For-profit or non-profit?

Dan Miller —  April 26, 2010 — 1 Comment

On December 3, 2009, the Philadelphia City Council voted unanimously to pass a bill that creates a new sustainable business tax credit of US$4,000 for B Corporations—certified socially responsible companies (1). The decision could be a sign of what’s to come: new legislation that provides incentives for businesses to operate in a socially beneficial manner.

There are so many variations of us who are doing “ministry,” ethical capitalism, green, organic, fair-trade, eco-capitalism, humanitarian, social  entrepreneurship or just serving customers well.  I’m not sure how much benefit or restriction the legal structures provide – or inhibit.

We’re seeing some new categories emerging around the world.  In the UK, the “Community Interest Company” (CIC) enables an organizer to run a business for the benefit of the community rather than for the benefit of the owners of the company. In the US, the latest innovation is the low-profit, limited liability company or L3C, which simplifies compliance with IRS rules for yet another hybrid structure.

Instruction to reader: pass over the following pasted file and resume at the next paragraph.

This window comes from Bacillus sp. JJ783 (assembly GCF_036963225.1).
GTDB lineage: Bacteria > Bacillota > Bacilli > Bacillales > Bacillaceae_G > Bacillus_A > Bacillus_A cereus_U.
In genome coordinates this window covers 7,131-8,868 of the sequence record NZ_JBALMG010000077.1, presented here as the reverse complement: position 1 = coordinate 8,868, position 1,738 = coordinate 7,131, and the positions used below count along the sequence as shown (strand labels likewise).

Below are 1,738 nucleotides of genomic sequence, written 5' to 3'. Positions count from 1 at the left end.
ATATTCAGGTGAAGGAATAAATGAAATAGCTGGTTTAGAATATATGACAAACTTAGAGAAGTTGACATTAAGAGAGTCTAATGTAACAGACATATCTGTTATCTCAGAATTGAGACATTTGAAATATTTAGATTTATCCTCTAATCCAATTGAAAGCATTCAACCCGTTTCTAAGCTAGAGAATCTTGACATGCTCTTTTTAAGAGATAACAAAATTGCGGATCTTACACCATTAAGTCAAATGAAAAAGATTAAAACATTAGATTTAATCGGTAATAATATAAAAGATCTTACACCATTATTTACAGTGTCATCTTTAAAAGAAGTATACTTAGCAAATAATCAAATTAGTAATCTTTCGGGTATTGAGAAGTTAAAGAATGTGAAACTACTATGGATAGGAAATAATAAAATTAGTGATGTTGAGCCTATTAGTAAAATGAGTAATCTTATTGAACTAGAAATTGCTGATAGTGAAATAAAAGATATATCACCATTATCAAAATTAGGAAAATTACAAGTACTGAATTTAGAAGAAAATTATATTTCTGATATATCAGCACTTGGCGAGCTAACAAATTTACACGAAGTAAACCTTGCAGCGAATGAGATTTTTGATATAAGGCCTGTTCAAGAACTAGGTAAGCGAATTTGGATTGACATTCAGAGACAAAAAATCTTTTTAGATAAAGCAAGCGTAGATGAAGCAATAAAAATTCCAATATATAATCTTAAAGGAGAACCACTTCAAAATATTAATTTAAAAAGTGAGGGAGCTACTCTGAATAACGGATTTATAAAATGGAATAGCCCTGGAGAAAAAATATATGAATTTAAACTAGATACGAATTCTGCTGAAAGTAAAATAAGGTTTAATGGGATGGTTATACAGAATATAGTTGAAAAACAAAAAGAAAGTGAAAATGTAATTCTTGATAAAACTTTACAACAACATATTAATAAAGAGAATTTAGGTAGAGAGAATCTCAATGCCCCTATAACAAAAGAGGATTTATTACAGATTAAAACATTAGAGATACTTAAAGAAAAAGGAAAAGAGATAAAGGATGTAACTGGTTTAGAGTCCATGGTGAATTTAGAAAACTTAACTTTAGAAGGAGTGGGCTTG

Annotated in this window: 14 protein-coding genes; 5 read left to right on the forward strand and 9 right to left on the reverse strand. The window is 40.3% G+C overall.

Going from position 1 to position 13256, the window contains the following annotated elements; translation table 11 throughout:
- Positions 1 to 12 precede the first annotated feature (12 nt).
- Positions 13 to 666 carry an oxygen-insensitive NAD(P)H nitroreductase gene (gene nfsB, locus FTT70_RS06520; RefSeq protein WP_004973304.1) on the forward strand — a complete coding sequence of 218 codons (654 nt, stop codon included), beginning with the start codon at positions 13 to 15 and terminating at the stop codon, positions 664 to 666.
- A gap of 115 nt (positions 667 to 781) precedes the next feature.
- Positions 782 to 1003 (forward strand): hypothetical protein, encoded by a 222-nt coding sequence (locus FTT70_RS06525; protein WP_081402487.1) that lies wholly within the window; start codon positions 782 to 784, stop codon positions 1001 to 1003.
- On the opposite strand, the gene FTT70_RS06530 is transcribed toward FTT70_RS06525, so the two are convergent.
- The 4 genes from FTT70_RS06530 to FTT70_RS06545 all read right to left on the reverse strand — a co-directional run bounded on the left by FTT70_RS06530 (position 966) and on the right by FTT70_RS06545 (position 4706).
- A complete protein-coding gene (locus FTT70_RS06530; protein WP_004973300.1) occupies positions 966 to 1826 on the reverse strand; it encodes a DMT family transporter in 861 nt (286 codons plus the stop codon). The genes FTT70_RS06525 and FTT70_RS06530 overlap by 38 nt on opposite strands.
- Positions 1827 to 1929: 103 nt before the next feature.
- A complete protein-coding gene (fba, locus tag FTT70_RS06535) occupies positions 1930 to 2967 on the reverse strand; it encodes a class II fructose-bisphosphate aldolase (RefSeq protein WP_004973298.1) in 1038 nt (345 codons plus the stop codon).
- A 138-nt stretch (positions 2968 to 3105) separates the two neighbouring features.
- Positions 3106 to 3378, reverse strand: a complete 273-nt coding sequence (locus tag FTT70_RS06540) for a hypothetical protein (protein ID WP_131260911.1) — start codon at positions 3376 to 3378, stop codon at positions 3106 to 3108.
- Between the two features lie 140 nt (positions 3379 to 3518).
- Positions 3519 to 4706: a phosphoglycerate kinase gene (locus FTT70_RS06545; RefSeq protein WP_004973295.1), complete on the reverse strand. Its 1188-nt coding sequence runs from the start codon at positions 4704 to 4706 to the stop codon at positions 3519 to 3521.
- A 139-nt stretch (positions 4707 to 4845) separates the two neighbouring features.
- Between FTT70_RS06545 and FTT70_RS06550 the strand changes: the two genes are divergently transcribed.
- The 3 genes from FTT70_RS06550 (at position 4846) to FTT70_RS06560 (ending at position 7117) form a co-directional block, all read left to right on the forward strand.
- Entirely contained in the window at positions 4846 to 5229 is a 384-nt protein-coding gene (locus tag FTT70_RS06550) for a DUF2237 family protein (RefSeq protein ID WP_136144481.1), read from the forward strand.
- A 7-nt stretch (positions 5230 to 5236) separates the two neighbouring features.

I met Tom Szacky recently – founder of TerraCycle – what an exciting business.   Totally for-profit, yet they are changing the world in the way we view “trash” and they’re raising millions for charities.  I think we’re seeing a positive correction from the American corporations that have been raping their communities and customers.  The internet has made everyone more transparent with fewer opportunities to hide behind skanky business practices.

Bottom line – I think the legal structure we choose is less important than having a worthy mission to fulfill.  Your mission will drive how you do business, regardless of what’s in your corporate charter paperwork.

  • http://kidstvreviews.blogspot.com Chad

    Very interesting! I think it’s great that people are realizing that being for profit is not “bad,” and perhaps the best way to go for many people in their desire to follow God’s calling in their life.